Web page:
How long do UK adults keep up sustainable habits?

So-called ‘meat-free days’ are apparently the first thing to go

Richard Jenkins
Wednesday 12 January 2022 16:52
Comments
<p>Many said they feel disheartened because the climate emergency isn’t improving no matter what they do </p>

Many said they feel disheartened because the climate emergency isn’t improving no matter what they do

It takes adults an average of 13 days to give up sustainable habits - with ‘meat-free days’ being the first to go, research has discovered.

A poll of 2,000 adults found carnivorous Britons usually only manage to ditch their favourite foods for a plant-based diet for 12 days in total.

Using eco-friendly products is a behaviour people can keep longest, but even that starts to wane after 15 days.

While measures such as using the food waste bin, using eco settings in the home, and only boiling the water required, last for just two weeks.

It emerged 55 per cent of people have not seen positive changes following their actions, while more than half feel disheartened because it seems no matter what they do, the climate emergency isn’t improving.

The survey was commissioned by Utilita, as part of its Planet Pledge campaign which invites people to take part in a 66 day pledge to do something good for the environment - the time it takes to form a new habit effectively.

Sustainability Lead, Archie Lasseter, said: “While it can feel like we’re fighting a losing battle, it’s so important to remember that even the smallest changes can have a massive impact, and will.

“There are 67 million people living in the UK, and if each person made a small change, the impact would be huge.

“It is sad to see how quickly us Brits give up on our attempts at being green, lasting a little under two weeks for most of us – but it’s reassuring to see that some people are winning, and are able to carry them on indefinitely.”

The study found 24 per cent of adults have been inspired to live a greener lifestyle and take on new habits because someone they knew was doing so.

However, those who decide to get into composting will pack in the new habit after just 14-and-a-half days on average, but will last a little longer before going back to buying non-sustainable fashion.

Other green goals that fall by the wayside early include walking short distances rather than driving and cutting down on using the tumble dryer.

While 22 per cent of adults don’t believe they will reduce the amount they fly despite the climate crisis.

More than one fifth of respondents have been told a green habit they were trying to maintain was ‘pointless’.

And another 21 per cent confess they don’t really live a sustainable lifestyle at all, according to the OnePoll figures.

Three in 10 say it’s simply too expensive to live as sustainably as they would like, and when it comes to winter, 27 per cent can’t resist taking the car instead of walking.

Another quarter found that ‘green alternatives’ to things they were used to were simply not good enough to switch to full-time.

And of the 24 per cent who do believe they’ve seen a tangible benefit to their new green lifestyle, some of the top changes have been noticeably putting less into landfill and an improvement in health.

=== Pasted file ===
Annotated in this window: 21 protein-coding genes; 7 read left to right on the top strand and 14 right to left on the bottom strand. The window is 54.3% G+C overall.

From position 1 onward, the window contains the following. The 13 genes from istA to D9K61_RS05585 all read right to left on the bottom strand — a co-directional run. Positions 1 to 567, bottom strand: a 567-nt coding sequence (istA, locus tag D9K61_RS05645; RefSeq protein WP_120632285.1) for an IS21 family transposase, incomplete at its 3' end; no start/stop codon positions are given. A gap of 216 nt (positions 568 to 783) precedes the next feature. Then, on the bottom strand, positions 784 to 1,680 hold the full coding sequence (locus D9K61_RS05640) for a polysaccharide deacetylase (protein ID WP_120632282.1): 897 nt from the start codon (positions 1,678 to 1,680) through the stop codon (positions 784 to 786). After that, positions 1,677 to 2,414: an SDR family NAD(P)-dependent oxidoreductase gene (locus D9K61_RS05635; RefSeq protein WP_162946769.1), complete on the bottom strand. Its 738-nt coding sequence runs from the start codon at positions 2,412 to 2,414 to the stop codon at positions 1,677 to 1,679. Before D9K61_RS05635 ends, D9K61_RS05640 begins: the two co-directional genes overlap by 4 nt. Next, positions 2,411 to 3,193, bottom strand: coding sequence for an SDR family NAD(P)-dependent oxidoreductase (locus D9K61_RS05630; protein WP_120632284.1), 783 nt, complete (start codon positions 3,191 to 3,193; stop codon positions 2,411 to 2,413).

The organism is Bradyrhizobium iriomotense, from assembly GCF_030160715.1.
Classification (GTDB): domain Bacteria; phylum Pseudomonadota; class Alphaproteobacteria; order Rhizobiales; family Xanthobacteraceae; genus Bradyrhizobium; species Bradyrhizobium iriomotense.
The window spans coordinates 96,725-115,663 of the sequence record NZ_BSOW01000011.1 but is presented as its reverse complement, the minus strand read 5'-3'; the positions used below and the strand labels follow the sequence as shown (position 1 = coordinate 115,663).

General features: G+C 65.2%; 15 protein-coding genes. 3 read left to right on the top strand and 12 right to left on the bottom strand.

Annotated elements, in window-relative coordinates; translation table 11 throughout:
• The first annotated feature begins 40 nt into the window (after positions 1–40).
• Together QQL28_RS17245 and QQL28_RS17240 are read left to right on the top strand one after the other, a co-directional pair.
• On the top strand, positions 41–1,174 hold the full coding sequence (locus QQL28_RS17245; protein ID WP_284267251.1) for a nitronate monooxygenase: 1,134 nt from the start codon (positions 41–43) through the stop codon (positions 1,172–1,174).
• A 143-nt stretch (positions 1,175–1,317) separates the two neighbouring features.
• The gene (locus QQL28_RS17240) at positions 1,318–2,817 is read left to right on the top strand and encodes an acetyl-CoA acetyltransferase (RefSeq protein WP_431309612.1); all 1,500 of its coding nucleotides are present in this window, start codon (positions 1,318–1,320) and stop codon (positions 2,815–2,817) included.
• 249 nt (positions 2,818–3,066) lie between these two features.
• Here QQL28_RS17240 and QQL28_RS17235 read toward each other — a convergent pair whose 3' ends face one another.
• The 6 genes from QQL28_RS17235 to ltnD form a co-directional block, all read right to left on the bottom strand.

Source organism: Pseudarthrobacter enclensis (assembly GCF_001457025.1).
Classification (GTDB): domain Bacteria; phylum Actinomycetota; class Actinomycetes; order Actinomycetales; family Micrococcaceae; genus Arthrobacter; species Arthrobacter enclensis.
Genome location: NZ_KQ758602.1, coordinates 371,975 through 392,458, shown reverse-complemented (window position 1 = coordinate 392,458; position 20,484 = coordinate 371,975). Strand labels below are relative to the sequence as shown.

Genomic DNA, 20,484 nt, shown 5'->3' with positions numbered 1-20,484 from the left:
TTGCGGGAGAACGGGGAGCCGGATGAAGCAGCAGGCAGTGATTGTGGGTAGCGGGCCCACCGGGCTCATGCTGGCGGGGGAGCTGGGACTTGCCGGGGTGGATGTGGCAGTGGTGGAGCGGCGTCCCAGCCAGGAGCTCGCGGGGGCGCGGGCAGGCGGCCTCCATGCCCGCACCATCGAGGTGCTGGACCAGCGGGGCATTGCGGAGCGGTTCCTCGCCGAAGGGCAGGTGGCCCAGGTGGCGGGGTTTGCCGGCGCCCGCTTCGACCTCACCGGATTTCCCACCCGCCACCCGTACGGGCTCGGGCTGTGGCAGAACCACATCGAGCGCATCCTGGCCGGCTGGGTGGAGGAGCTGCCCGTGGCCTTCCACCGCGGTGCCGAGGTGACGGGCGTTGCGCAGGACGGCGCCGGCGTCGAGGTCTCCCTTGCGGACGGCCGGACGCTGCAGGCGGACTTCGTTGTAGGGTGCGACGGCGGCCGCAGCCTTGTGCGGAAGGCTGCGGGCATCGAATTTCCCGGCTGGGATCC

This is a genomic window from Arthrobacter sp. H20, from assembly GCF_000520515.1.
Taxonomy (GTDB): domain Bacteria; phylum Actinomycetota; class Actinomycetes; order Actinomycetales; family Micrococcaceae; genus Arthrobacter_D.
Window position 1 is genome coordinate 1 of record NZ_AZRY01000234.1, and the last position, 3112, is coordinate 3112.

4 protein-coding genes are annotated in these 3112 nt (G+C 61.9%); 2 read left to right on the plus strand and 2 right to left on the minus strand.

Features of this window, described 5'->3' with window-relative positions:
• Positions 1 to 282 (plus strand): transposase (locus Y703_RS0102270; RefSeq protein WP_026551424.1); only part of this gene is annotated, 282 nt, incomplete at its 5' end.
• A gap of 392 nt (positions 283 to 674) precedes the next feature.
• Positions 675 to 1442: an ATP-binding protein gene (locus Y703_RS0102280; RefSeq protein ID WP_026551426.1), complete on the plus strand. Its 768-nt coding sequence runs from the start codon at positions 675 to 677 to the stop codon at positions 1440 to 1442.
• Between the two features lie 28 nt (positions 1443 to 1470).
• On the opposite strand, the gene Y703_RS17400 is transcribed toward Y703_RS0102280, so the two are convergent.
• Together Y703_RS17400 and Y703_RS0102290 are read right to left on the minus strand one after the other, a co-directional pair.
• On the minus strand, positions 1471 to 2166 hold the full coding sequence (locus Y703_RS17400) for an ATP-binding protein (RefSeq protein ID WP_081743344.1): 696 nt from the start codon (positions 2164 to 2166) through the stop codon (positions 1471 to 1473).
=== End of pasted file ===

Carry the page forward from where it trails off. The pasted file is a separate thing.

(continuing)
Four in 10 have seen their energy bills go down, and 31 per cent feel their personal energy levels have gone up since their reliance on unsustainable food decreased.

Just under half believe they need ‘help’ when it comes to being motivated to live more sustainably.

In fact, on a scale of one to five, the average adult only rates their motivation for green-ness at a fairly low 3.2.

But 47 per cent feel they don’t live as green as they could because they’re just not sure how to turn their passion for sustainability into tangible changes.

Dr Pippa Lally, a behaviour scientist from University College London, said: “Utilita’s study confirms that some people are giving up on their new behaviours before they have had a chance to form into strong habits.

“The time it takes to form a habit varies for different people and different behaviours but in our research the average time it took to form a habit was 66 days, and this can be a useful target for people to aim for.”

The Planet Pledge campaign is designed to help people in every household in the UK to form as many as nine new eco-friendly behaviours.

Each new behaviour comes with an annual carbon saving and cost saving, as well as prizes, which, together, should incentivise people to make some pro-planet habits.

SWNS

Register for free to continue reading

Registration is a free and easy way to support our truly independent journalism

By registering, you will also enjoy limited access to Premium articles, exclusive newsletters, commenting, and virtual events with our leading journalists

Already have an account? sign in

By clicking ‘Register’ you confirm that your data has been entered correctly and you have read and agree to our Terms of use, Cookie policy and Privacy notice.

This site is protected by reCAPTCHA and the Google Privacy policy and Terms of service apply.

Join our new commenting forum

Join thought-provoking conversations, follow other Independent readers and see their replies

Comments

Thank you for registering

Please refresh the page or navigate to another page on the site to be automatically logged inPlease refresh your browser to be logged in